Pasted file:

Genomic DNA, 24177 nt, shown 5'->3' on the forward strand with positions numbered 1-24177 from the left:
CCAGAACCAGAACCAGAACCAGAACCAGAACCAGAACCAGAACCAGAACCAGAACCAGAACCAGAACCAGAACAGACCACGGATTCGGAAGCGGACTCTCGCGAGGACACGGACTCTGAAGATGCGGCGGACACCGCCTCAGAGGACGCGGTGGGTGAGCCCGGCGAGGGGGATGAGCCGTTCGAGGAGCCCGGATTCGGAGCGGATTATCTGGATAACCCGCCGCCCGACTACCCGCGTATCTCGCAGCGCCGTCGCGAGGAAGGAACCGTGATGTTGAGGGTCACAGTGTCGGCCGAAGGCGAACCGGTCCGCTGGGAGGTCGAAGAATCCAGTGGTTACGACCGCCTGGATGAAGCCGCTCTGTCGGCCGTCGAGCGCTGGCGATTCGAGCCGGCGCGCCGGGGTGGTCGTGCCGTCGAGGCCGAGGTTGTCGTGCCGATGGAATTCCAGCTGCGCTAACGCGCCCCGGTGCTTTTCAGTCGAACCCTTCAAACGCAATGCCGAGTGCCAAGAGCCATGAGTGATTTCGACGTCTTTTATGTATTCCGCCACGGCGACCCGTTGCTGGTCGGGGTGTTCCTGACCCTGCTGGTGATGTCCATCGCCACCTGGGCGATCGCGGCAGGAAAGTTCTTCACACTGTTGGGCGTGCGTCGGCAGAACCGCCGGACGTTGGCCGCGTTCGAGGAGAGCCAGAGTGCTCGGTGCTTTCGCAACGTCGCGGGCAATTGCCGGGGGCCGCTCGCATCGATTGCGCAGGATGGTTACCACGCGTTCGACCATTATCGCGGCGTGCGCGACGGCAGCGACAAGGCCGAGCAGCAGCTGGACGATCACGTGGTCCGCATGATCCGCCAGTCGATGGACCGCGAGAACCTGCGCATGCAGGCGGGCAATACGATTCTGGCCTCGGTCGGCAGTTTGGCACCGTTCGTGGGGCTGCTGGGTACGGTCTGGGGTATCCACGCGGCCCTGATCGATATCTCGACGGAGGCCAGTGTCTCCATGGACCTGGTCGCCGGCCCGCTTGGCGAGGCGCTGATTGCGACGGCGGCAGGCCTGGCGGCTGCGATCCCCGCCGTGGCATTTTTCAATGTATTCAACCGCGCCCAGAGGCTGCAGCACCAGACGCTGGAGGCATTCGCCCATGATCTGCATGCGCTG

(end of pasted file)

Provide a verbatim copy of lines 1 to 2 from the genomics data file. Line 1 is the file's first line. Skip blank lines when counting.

Genomic DNA, 24177 nt, shown 5'->3' on the forward strand with positions numbered 1-24177 from the left:
CCAGAACCAGAACCAGAACCAGAACCAGAACCAGAACCAGAACCAGAACCAGAACCAGAACCAGAACCAGAACAGACCACGGATTCGGAAGCGGACTCTCGCGAGGACACGGACTCTGAAGATGCGGCGGACACCGCCTCAGAGGACGCGGTGGGTGAGCCCGGCGAGGGGGATGAGCCGTTCGAGGAGCCCGGATTCGGAGCGGATTATCTGGATAACCCGCCGCCCGACTACCCGCGTATCTCGCAGCGCCGTCGCGAGGAAGGAACCGTGATGTTGAGGGTCACAGTGTCGGCCGAAGGCGAACCGGTCCGCTGGGAGGTCGAAGAATCCAGTGGTTACGACCGCCTGGATGAAGCCGCTCTGTCGGCCGTCGAGCGCTGGCGATTCGAGCCGGCGCGCCGGGGTGGTCGTGCCGTCGAGGCCGAGGTTGTCGTGCCGATGGAATTCCAGCTGCGCTAACGCGCCCCGGTGCTTTTCAGTCGAACCCTTCAAACGCAATGCCGAGTGCCAAGAGCCATGAGTGATTTCGACGTCTTTTATGTATTCCGCCACGGCGACCCGTTGCTGGTCGGGGTGTTCCTGACCCTGCTGGTGATGTCCATCGCCACCTGGGCGATCGCGGCAGGAAAGTTCTTCACACTGTTGGGCGTGCGTCGGCAGAACCGCCGGACGTTGGCCGCGTTCGAGGAGAGCCAGAGTGCTCGGTGCTTTCGCAACGTCGCGGGCAATTGCCGGGGGCCGCTCGCATCGATTGCGCAGGATGGTTACCACGCGTTCGACCATTATCGCGGCGTGCGCGACGGCAGCGACAAGGCCGAGCAGCAGCTGGACGATCACGTGGTCCGCATGATCCGCCAGTCGATGGACCGCGAGAACCTGCGCATGCAGGCGGGCAATACGATTCTGGCCTCGGTCGGCAGTTTGGCACCGTTCGTGGGGCTGCTGGGTACGGTCTGGGGTATCCACGCGGCCCTGATCGATATCTCGACGGAGGCCAGTGTCTCCATGGACCTGGTCGCCGGCCCGCTTGGCGAGGCGCTGATTGCGACGGCGGCAGGCCTGGCGGCTGCGATCCCCGCCGTGGCATTTTTCAATGTATTCAACCGCGCCCAGAGGCTGCAGCACCAGACGCTGGAGGCATTCGCCCATGATCTGCATGCGCTG